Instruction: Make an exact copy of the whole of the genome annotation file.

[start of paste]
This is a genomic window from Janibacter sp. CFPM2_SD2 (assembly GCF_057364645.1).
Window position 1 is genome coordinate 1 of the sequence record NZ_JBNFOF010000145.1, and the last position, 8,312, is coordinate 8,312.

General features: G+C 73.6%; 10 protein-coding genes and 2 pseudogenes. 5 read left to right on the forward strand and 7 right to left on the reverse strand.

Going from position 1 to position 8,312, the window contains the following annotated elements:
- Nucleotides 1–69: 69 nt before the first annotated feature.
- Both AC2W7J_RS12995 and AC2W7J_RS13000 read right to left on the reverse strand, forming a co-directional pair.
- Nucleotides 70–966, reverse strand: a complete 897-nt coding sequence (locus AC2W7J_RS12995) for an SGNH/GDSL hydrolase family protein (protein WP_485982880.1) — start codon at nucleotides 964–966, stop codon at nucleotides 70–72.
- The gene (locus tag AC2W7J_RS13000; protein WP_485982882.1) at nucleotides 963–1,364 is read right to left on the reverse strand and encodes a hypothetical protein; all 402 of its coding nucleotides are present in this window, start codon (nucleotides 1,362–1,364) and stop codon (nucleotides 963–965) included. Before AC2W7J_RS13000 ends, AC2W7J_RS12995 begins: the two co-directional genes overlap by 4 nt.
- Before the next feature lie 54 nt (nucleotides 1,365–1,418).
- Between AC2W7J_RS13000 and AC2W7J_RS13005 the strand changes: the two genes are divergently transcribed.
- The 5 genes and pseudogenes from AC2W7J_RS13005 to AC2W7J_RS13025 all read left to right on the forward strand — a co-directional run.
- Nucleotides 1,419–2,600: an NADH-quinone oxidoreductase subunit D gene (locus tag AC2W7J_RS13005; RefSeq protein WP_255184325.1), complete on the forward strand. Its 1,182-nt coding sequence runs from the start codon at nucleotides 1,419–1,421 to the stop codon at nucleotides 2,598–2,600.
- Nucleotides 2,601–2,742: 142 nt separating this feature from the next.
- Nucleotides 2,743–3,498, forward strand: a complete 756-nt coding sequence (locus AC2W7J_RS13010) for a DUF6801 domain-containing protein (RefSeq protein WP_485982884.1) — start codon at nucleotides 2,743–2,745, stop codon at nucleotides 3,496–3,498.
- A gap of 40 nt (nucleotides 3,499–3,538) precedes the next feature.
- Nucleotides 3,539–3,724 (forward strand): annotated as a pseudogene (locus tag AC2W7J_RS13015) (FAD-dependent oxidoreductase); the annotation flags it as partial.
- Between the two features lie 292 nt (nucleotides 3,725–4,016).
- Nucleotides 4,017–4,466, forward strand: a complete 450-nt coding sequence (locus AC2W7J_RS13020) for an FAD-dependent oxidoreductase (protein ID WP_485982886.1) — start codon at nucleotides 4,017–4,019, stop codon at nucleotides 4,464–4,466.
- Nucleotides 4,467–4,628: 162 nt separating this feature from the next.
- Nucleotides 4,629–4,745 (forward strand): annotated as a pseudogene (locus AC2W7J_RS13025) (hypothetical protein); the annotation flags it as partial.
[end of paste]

This is a genomic window from Janibacter sp. CFPM2_SD2 (assembly GCF_057364645.1).
Window position 1 is genome coordinate 1 of the sequence record NZ_JBNFOF010000145.1, and the last position, 8,312, is coordinate 8,312.

General features: G+C 73.6%; 10 protein-coding genes and 2 pseudogenes. 5 read left to right on the forward strand and 7 right to left on the reverse strand.

Going from position 1 to position 8,312, the window contains the following annotated elements:
- Nucleotides 1–69: 69 nt before the first annotated feature.
- Both AC2W7J_RS12995 and AC2W7J_RS13000 read right to left on the reverse strand, forming a co-directional pair.
- Nucleotides 70–966, reverse strand: a complete 897-nt coding sequence (locus AC2W7J_RS12995) for an SGNH/GDSL hydrolase family protein (protein WP_485982880.1) — start codon at nucleotides 964–966, stop codon at nucleotides 70–72.
- The gene (locus tag AC2W7J_RS13000; protein WP_485982882.1) at nucleotides 963–1,364 is read right to left on the reverse strand and encodes a hypothetical protein; all 402 of its coding nucleotides are present in this window, start codon (nucleotides 1,362–1,364) and stop codon (nucleotides 963–965) included. Before AC2W7J_RS13000 ends, AC2W7J_RS12995 begins: the two co-directional genes overlap by 4 nt.
- Before the next feature lie 54 nt (nucleotides 1,365–1,418).
- Between AC2W7J_RS13000 and AC2W7J_RS13005 the strand changes: the two genes are divergently transcribed.
- The 5 genes and pseudogenes from AC2W7J_RS13005 to AC2W7J_RS13025 all read left to right on the forward strand — a co-directional run.
- Nucleotides 1,419–2,600: an NADH-quinone oxidoreductase subunit D gene (locus tag AC2W7J_RS13005; RefSeq protein WP_255184325.1), complete on the forward strand. Its 1,182-nt coding sequence runs from the start codon at nucleotides 1,419–1,421 to the stop codon at nucleotides 2,598–2,600.
- Nucleotides 2,601–2,742: 142 nt separating this feature from the next.
- Nucleotides 2,743–3,498, forward strand: a complete 756-nt coding sequence (locus AC2W7J_RS13010) for a DUF6801 domain-containing protein (RefSeq protein WP_485982884.1) — start codon at nucleotides 2,743–2,745, stop codon at nucleotides 3,496–3,498.
- A gap of 40 nt (nucleotides 3,499–3,538) precedes the next feature.
- Nucleotides 3,539–3,724 (forward strand): annotated as a pseudogene (locus tag AC2W7J_RS13015) (FAD-dependent oxidoreductase); the annotation flags it as partial.
- Between the two features lie 292 nt (nucleotides 3,725–4,016).
- Nucleotides 4,017–4,466, forward strand: a complete 450-nt coding sequence (locus AC2W7J_RS13020) for an FAD-dependent oxidoreductase (protein ID WP_485982886.1) — start codon at nucleotides 4,017–4,019, stop codon at nucleotides 4,464–4,466.
- Nucleotides 4,467–4,628: 162 nt separating this feature from the next.
- Nucleotides 4,629–4,745 (forward strand): annotated as a pseudogene (locus AC2W7J_RS13025) (hypothetical protein); the annotation flags it as partial.